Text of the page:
In the aftermath of the sermons at Mount Amalath, the Imperium entered a phase of expansion and renewal, perhaps the greatest achievement of which was seen when Lord Solar Macharius led the Macharian Crusade in the Emperor's name, leading his forces into the galactic west and beginning the campaign that saw over a thousand worlds claimed for the Master of Mankind.
Within the ranks of the Inquisition there was a growing feeling that events were once again proceeding to the Emperor's plans, and that the pervading sense of doom that had spread through the Imperium during the Plague of Unbelief and the Reign of Blood was finally over. Many Inquisitors were swayed by the numerous impassioned speakers on Gathalamor, and vowed that none should threaten the strength which the Imperium was slowly regaining. This body of Inquisitors became known as Amalathians and decreed that they would forever strive to maintain order and destroy those who would seek to destabilise the Imperium. Less concerned with the traditional heresies of witchcraft and mutation, except where they were being manipulated by the Emperor's enemies, the Puritan Amalathians sought to keep infighting and politicking within the Imperial Adepta and military to a minimum, holding to the Inquisition's original mantra of strength through unity.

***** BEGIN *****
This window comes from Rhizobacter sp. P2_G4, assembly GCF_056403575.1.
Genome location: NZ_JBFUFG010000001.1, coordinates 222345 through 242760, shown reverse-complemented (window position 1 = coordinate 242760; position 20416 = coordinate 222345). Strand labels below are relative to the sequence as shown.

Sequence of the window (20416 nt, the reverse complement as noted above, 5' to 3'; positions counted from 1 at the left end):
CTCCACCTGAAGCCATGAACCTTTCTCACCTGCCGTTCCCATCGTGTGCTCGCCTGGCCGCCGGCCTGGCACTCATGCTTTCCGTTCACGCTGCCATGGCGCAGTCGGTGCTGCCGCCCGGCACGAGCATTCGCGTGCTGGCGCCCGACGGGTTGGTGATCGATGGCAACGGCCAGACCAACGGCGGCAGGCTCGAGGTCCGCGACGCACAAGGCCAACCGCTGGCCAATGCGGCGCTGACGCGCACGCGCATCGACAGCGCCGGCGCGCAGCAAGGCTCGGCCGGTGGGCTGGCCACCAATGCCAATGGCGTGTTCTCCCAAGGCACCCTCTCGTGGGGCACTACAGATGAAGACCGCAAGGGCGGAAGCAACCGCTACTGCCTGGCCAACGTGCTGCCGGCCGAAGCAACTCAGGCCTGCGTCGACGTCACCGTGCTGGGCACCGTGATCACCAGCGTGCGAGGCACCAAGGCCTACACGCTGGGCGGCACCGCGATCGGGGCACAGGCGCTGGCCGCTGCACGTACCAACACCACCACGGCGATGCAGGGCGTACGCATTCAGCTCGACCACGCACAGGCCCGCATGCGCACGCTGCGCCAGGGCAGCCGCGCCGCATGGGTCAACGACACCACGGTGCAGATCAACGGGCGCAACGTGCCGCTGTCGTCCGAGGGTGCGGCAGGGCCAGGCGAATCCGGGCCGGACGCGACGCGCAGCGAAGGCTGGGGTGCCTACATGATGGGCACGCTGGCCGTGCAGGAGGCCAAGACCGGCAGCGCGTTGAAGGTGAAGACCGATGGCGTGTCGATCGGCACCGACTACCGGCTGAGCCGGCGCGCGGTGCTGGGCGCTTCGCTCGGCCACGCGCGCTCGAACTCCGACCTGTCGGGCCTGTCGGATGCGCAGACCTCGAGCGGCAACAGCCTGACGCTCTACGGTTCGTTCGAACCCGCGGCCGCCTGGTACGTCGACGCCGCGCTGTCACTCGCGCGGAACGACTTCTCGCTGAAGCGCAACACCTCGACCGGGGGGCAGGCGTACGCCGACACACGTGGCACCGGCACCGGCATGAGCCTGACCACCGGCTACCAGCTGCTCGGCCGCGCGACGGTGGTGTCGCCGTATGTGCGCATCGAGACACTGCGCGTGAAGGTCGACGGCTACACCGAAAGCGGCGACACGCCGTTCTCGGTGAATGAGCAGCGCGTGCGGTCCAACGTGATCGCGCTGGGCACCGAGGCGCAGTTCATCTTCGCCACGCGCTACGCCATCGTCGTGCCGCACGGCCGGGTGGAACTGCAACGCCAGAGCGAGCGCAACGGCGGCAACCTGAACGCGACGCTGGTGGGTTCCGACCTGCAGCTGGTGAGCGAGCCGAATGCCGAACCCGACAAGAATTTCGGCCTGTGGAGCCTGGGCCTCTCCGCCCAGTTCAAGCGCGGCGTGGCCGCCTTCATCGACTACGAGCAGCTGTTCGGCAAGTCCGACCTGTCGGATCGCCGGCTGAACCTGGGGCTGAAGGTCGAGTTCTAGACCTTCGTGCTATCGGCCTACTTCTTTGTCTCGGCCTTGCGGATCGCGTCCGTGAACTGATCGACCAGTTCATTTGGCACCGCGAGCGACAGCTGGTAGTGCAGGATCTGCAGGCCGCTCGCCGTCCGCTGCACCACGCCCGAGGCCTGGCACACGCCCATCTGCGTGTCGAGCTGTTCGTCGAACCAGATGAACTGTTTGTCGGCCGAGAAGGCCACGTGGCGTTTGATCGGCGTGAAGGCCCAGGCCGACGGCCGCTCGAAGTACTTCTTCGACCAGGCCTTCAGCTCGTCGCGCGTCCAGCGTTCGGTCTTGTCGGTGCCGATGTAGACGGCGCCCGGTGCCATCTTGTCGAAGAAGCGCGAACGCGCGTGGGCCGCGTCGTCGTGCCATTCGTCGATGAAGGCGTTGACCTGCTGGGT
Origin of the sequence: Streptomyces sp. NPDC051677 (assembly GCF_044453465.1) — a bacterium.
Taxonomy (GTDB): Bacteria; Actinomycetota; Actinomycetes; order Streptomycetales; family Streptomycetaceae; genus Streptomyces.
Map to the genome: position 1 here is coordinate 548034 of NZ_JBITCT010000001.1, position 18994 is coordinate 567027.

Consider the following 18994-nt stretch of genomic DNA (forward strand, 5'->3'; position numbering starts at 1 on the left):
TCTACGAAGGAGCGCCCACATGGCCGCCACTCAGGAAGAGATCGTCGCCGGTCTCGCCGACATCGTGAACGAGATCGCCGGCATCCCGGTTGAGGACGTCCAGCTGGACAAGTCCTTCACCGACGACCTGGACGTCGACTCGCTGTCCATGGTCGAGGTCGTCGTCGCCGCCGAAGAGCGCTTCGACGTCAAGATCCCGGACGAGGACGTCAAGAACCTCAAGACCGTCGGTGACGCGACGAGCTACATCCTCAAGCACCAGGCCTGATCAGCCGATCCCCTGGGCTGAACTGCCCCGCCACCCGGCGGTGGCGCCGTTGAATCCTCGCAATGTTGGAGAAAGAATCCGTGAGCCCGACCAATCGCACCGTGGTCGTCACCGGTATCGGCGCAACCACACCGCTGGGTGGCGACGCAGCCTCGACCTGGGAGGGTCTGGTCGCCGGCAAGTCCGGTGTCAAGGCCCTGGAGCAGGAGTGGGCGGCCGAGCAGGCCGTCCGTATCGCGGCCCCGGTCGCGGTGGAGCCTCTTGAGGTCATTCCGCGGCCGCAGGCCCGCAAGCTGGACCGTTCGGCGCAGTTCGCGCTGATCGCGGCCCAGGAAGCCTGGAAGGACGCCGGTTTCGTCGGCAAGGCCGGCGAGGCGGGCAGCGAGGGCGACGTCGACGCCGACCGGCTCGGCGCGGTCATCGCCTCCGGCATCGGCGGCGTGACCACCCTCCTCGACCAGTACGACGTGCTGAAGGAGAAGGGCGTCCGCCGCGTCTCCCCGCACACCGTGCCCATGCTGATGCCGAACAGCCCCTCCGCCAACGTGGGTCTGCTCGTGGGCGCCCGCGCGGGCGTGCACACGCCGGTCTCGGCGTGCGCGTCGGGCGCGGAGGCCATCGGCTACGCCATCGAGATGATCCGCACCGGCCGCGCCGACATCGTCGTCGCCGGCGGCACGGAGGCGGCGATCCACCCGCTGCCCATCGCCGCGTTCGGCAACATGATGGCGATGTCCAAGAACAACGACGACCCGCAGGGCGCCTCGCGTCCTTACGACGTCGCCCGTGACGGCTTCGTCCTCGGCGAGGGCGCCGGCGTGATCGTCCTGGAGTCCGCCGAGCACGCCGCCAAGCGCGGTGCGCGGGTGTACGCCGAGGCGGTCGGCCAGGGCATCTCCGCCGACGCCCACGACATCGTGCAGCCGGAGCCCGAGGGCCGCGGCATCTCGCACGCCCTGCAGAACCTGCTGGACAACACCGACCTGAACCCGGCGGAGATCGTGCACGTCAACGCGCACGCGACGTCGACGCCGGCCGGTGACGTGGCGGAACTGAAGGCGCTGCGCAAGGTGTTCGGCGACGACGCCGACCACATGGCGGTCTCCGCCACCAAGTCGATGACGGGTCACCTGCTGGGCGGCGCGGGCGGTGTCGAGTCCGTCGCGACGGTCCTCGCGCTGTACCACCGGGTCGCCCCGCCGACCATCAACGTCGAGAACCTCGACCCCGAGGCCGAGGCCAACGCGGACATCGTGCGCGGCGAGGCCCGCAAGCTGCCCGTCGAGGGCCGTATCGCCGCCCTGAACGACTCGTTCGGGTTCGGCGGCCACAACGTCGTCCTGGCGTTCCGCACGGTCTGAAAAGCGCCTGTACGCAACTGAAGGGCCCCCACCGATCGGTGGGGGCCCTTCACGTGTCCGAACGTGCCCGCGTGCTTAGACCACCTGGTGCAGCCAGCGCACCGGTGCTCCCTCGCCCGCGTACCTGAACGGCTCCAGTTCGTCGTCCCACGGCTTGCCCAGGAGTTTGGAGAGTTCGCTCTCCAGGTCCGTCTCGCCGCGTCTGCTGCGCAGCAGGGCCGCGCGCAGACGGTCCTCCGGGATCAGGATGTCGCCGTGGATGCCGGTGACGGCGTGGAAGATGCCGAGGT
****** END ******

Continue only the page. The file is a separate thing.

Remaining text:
The Amalathian Doctrine
The Amalathian viewpoint is one of the widest held and best accepted of the diverse dogmas and ideologies to be found present within the Ordos of the Inquisition and its adherents are found across all the differing Ordos. The fundamental position of the Amalathian doctrine is that the Imperium as it stands is valid, divinely ordained, and worth fighting for. Amalathian Inquisitors therefore strive to maintain the current balance of power and the structure of the Imperium's military, Church, and state. Change other than the slow glacial pace of history is for them an anathema and revolution an unthinkable blasphemy against the divine order. This doctrine leads Amalathian Inquisitors in scouring out and destroying any individual or agency that might destabilise or damage the greater Imperium both from without and within its domain. As a result, Amalathian Inquisitors often rank the crimes of bodily and spiritual corruption, witchery, and personal heresy as being of a lower priority for their attentions than wider threats against the status quo or ones that endanger or corrupt the standing institutions of the Imperium either on a local or interstellar level.
One marked characteristic of those that follow the Amalathian doctrine is their tendency to operate "within the system" and display a tolerant conservatism to the rights and domains of the Imperium's various arms of governance and authority (where they have not become corrupt or overstepped their bounds). This approach commonly sees them working successfully in close co-operation with the Adeptus Arbites, the Adeptus Ministorum, and local authorities such as the Imperial Governors and planetary law enforcement. They also maintain good relations with notoriously independent powers such as the Cult Mechanicus and the Navis Nobilite.